By Brent Smith, Director of Instruction Legend Trail Golf Club, John Jacobs Golf Schools and Academies

How important is putting to your overall score? You do the math! A golfer who hits every green in regulation and two-putts every hole will shoot 72 – and in the process take exactly one-half his or her total shots for  the day on the putting green. Players striving to break 100 or 90 typically take 40 putts or more during 18 holes; keep in mind that even tour players who shoot in the 60s are likely to take around 30 putts per round.

With at least 4 out of every 10 strokes in a given round taking place on the putting green, it’s no wonder the best teachers place such emphasis on mastering “the game within the game.” Improve your performance with the putter, and your total score will drop dramatically.

What’s more, good touch and feel makes up for your shortcomings in other areas. After all, every stroke counts the same, whether it is a 300-yard drive or a three-foot putt. While most golfers will never be able to hit a 300 yard tee shot, virtually all players can, with practice, make most of the three-footers they face — and sink their fair share of longer putts, as well. The secret is in mastering a repetitive pre-shot routine, stroke and the right amount of “feel.”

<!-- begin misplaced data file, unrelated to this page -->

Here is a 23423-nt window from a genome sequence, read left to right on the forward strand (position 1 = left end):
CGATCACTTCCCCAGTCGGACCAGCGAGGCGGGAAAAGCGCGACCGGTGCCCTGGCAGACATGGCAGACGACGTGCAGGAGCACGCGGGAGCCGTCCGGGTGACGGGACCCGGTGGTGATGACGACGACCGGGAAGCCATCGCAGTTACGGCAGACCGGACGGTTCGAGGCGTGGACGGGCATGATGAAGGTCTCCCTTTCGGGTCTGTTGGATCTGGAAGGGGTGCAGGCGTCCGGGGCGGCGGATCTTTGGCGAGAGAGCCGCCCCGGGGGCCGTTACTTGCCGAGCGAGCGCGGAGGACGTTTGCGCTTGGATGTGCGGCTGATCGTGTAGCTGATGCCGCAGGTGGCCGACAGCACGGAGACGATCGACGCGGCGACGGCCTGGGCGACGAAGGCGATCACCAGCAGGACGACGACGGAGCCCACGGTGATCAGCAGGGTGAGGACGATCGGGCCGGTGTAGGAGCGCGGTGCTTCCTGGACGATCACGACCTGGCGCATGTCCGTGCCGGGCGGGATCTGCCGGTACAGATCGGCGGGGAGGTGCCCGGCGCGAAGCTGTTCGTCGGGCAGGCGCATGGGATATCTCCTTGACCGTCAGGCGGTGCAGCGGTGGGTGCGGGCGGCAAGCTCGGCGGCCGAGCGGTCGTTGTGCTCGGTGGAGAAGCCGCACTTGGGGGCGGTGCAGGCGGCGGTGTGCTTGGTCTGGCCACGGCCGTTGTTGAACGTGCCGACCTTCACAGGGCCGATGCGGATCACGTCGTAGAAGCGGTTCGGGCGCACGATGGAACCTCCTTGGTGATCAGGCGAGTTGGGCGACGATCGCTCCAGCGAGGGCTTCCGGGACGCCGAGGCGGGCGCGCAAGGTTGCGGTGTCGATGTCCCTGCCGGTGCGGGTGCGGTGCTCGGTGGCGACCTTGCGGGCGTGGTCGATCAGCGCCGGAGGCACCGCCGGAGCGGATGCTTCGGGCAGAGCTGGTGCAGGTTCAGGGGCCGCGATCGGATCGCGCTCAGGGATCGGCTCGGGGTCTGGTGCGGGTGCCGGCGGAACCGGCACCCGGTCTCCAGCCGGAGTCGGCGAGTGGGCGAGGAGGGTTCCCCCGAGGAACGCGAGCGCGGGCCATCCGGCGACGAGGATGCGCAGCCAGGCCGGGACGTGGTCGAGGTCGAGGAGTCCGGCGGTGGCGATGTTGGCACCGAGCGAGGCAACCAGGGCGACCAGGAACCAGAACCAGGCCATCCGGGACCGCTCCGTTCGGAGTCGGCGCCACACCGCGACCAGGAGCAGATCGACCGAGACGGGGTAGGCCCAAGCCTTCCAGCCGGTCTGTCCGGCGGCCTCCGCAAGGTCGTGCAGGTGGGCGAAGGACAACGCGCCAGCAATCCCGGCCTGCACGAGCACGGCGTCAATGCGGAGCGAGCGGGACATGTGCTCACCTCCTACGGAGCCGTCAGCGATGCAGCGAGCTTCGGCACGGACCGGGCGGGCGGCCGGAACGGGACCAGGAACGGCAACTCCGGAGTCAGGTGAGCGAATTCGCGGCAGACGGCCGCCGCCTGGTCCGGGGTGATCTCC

All good putters have a regular putting routine. The discipline to follow the same pattern before each putt gives you the consistency you need for solid putting. After you’ve decided your line, align the putter with your right arm and sight the putter-face to your target. Next, put both hands on the grip, look at the target, look back at the ball, and roll it. To develop better feel, try practice putting while looking at the target rather than the ball.

Note: This is the fourth of a series of instructional columns that will be presented each month by a different John Jacobs’ Golf Schools and Academies’ Instructor.